This year, The Bank of Missouri has posted a number of job openings that are categorized as either fully remote or “optional work from home.” Those roles include talent acquisition specialist; administrator for a commercial loan operating system and customer relationship management platform; and a few positions on the team that manages the bank’s banking as a service (BaaS) fintech relationships.
Consistency amid disruption
Community banks that adopt more flexible work arrangements are finding they don’t need to sacrifice customer care. “We’ve been able to keep our bonds in the community because our client-facing people are out there,” WesBanco, Inc.’s Pietranton says.
“[My] motto is ‘no dents in seats.’ There’s no reason at all why a good relationship manager couldn’t work from home and then go to their clients.”
—Bill Filippin, Community West Bank
To be sure, “out there” has always had wide boundaries. Malzahn recalls that years ago, as a private banker, she would visit customers’ homes to deliver cash or demonstrate how they could pay their bills online. She also notes that during the pandemic, many bankers didn’t close loans in person. Rather, they relied on virtual meetings and DocuSign. “Personal service is initiated by the banker,” she says. “It’s not location driven.”
Likewise, Community West Bank in Goleta, Calif., has long encouraged its commercial lenders, which it calls relationship managers, to be out meeting with existing and potential customers.
“[My] motto is ‘no dents in seats,’” says Bill Filippin, president of the $1.1 billion-asset commercial business bank. “There’s no reason at all why a good relationship manager couldn’t work from home and then go to their clients.”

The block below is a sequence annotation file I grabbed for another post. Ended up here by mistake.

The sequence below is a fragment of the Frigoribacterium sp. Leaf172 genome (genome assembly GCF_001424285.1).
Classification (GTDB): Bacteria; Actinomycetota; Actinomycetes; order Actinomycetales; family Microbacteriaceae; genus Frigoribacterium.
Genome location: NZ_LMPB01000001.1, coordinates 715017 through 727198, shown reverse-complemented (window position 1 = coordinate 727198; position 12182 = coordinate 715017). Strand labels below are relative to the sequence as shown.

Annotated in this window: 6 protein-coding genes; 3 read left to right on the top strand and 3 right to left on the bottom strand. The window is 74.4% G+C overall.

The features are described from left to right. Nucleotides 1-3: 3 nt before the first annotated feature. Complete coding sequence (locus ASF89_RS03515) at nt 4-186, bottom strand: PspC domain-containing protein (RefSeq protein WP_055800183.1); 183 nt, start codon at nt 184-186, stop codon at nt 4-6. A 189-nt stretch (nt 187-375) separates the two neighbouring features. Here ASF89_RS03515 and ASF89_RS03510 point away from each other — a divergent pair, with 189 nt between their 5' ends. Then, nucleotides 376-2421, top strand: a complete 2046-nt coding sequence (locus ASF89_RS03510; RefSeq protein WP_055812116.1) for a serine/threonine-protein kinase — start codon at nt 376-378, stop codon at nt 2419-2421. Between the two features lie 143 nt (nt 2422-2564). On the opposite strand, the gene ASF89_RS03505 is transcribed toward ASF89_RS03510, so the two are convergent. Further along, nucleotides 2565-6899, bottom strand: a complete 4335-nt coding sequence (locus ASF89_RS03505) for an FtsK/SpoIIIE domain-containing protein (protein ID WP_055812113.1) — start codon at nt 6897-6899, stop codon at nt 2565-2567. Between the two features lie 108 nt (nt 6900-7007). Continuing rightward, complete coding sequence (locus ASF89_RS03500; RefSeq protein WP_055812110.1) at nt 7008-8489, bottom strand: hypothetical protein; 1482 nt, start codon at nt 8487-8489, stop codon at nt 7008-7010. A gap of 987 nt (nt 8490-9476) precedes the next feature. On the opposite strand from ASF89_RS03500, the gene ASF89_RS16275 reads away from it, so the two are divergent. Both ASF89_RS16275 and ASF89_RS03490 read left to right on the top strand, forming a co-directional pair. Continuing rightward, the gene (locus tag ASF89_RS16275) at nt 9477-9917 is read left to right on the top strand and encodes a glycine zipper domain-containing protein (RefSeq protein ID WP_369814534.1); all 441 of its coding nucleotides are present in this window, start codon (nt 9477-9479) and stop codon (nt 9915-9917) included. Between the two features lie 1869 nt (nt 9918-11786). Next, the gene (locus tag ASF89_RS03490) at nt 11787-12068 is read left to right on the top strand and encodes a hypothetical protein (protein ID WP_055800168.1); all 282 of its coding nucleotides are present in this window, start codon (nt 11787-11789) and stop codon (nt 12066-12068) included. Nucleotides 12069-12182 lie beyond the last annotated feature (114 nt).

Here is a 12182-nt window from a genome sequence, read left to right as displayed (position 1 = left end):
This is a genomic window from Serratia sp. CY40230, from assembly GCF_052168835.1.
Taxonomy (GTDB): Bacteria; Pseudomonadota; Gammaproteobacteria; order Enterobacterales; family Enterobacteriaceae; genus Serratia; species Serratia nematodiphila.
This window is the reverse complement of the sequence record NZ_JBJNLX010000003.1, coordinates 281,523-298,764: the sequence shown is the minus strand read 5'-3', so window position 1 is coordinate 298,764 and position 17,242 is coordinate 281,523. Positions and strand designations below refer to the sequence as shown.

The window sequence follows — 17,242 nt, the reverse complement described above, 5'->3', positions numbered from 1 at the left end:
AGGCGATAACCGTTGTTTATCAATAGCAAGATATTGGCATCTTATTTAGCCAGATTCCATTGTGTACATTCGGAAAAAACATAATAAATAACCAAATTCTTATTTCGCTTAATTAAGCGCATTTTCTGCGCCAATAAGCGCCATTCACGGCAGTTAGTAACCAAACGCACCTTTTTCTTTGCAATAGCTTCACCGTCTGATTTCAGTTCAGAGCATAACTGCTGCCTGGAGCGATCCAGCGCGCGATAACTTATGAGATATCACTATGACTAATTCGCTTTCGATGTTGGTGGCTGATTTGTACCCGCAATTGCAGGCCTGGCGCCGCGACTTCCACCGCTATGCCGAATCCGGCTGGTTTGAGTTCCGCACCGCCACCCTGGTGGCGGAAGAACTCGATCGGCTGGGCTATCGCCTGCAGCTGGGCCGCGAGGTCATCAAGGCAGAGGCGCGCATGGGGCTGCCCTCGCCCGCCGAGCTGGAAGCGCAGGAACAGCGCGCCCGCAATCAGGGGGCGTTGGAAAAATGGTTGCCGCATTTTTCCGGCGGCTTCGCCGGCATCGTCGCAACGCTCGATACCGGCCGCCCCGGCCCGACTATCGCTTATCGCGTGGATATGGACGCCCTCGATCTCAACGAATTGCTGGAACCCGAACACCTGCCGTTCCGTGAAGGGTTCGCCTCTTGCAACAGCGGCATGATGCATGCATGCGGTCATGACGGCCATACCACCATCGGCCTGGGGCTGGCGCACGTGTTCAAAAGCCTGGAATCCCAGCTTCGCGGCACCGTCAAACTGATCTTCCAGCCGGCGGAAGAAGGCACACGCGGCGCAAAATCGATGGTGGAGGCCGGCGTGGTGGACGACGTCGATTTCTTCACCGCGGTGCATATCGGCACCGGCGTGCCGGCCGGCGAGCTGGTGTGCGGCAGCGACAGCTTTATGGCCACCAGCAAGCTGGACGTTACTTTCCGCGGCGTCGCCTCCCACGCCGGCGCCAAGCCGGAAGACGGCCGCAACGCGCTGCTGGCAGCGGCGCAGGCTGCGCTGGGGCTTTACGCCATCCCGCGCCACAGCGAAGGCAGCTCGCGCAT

Filippin wants these employees to be based in their markets. “Our relationship managers need to be part of the community,” he says. “They should be involved in the chamber [of commerce], they should know the mayor, they should know the local politics to know what kind of loans we want to do and in which areas.”
Community West Bank is, however, open to hiring remote workers outside its footprint for back-office functions like credit administration and finance. Filippin sees that approach as a recruiting opportunity, since the high cost of living in its coastal region can repel some top talent.
Still, candidates must generally live within California. Filippin says that as a small community bank, Community West Bank is not currently exploring tax laws and human resources laws in every single state.
There are many ways to meet the needs of employees
Of course, working remotely or hybrid isn’t for everyone. Filippin says some employees who started the year working outside the office will choose to return to it to network with their team members.
He also predicts that after COVID-19 has faded, 25% to 30% of his workforce will work from home, at least part of the week. It’s a development he wouldn’t have believed even five years ago.
“Being in banking for 30 years, I wanted everyone around me,” Filippin says. “But I learned quickly. Change is important, and evolving is important, and to get the best talent around, you’ve got to be able to have your mind open to new ideas and new methods. I have fully embraced hybrid and remote work.”
ITMs could help tellers join remote ranks
Flexible work arrangements aren’t yet an option for every bank employee. Tellers, for instance, still dutifully make the commute. Yet, interactive teller machines (ITMs) are creating new possibilities for some team members.
ITMs operate like automated teller machines but enable customers to interact with tellers over a video link. They can stay open longer than branches, and they can accomplish a lot. Adrian Breen, president and CEO of The Bank of Missouri in Perryville, Mo., says his ITMs can do 70% or 80% of traditional bank transactions.
Marcia Malzahn, president of management consulting practice Malzahn Strategic in Maple Grove, Minn., sees this technology as a chance to open up remote opportunities for tellers. “Now a customer can go to an ITM, and it doesn’t matter where the employee is behind the screen,” she says. “They can be at home, or they can be in the bank.”
Today, the tellers who interact with customers through The Bank of Missouri’s 40+ ITMs work from branches, but that could change as the community bank progresses in its digital transformation efforts. “There’s a little bit more technology needed,” Breen says, “but we do see developing that to where they can work from home.”
Mindy Charski is a writer in Texas.